A pre-approved short sale is when a lender has agreed, in principal, to take less than they are owed on the property.  It means that the seller has provided all the documentation that the lender has requested and the lender is satisfied that the seller has met the conditions for a short sale.  The lender might not have agreed to a specific price, but they have agreed to take less than what they are owed.

An unapproved short sale means that the lender has not agreed to take less than they are owed for the property.  Either the seller has just started the process or the lender is very backed up and has not had a chance to review the documentation that the seller has provided.

Is the process for making an offer on a short sale or a foreclosure different than on a regular property?

No.  The offer process is the same for short sales and foreclosures as it is for a normal listing.  There may be additional addendums to fill out relating to the short sale or the foreclosure, but otherwise the process is the same as for a normal listing.  The difference is in the acceptance of the offer.

How is the acceptance of a short sale and foreclosure different from a regular offer?

The acceptance of a normal listing only depends on the seller as the decision maker.  Sellers will generally respond within 24 hours of your offer, accepting, countering or rejecting the offer.

The acceptance on a lender owned, foreclosed home depends on the lender making a decision about the presented offer.  The lenders have an REO department that handles their inventory of foreclosed homes.  Depending on the inventory of homes and the amount of offers that the REO department is receiving on that inventory, it could take anywhere from 3 to 5 business days for the bank to respond to the offer.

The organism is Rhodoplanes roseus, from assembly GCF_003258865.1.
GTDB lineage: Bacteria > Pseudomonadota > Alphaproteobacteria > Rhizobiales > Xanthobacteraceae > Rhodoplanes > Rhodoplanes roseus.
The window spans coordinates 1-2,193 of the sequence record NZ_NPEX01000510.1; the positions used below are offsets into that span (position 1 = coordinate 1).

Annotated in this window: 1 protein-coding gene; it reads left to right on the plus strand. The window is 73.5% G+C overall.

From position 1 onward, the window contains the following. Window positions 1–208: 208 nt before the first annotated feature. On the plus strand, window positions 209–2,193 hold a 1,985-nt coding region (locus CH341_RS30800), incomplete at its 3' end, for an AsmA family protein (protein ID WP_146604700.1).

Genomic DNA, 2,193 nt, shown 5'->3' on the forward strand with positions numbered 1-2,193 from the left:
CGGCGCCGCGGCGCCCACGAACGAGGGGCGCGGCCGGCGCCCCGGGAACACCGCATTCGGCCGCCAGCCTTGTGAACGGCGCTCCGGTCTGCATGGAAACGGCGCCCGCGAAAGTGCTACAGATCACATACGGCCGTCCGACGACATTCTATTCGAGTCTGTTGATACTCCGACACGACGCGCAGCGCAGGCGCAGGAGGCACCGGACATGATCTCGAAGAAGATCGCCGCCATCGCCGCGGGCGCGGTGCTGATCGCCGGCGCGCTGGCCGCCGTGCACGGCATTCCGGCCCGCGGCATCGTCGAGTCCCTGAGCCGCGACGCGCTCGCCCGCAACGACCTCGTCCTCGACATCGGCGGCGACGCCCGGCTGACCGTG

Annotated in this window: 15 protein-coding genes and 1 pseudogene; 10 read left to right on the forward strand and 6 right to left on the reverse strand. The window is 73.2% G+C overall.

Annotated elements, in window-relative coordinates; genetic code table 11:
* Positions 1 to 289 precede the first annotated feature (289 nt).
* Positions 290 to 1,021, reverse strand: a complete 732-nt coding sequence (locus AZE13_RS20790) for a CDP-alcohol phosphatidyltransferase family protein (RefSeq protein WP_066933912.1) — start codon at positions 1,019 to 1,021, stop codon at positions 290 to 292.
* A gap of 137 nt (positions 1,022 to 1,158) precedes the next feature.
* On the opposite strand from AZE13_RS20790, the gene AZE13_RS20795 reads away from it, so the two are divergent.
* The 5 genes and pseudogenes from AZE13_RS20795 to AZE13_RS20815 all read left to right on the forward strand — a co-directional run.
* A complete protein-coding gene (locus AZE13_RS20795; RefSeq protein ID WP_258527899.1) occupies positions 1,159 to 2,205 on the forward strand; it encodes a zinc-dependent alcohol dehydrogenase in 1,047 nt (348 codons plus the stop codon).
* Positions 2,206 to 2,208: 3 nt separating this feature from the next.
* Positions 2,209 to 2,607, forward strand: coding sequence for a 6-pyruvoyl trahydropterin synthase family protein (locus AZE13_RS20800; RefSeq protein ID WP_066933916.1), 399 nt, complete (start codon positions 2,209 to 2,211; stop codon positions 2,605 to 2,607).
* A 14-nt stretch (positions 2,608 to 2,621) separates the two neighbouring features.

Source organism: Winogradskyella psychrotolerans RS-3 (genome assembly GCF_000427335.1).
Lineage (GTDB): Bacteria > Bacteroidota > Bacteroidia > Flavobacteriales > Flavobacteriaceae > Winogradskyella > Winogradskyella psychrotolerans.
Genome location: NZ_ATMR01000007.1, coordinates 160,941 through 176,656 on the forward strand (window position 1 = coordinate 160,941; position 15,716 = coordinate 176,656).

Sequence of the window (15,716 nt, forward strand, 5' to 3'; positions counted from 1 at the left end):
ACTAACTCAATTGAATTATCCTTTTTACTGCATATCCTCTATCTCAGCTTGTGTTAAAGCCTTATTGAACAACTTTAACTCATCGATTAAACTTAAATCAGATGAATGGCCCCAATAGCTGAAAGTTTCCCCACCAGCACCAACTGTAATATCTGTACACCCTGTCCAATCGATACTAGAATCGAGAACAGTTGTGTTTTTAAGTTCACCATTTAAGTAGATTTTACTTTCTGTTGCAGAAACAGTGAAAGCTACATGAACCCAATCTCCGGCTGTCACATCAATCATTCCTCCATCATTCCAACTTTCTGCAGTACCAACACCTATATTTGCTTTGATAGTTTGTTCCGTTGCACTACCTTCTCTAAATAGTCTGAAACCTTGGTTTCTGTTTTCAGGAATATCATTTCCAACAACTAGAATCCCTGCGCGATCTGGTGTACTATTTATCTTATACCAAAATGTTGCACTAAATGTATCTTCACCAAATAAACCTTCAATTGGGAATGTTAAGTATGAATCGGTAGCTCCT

For short sale offer, acceptance not only depends on the seller signing off on the offer, but the lender has to sign off on the offer before the contract is considered under contract.  So, the seller will sign the offer that is “subject to lender approval” and forward it onto the lender for them to review and respond to the offer.

How long will it take for the lender to review and respond to the offer?

The best answer to that is, “It Depends.”  It could take anywhere from 15 days to 6 months before the lender will respond to the offer.  That time frame is directly related to whether the short sale is pre-approved or unapproved.  Unapproved is ALWAYS going to take longer.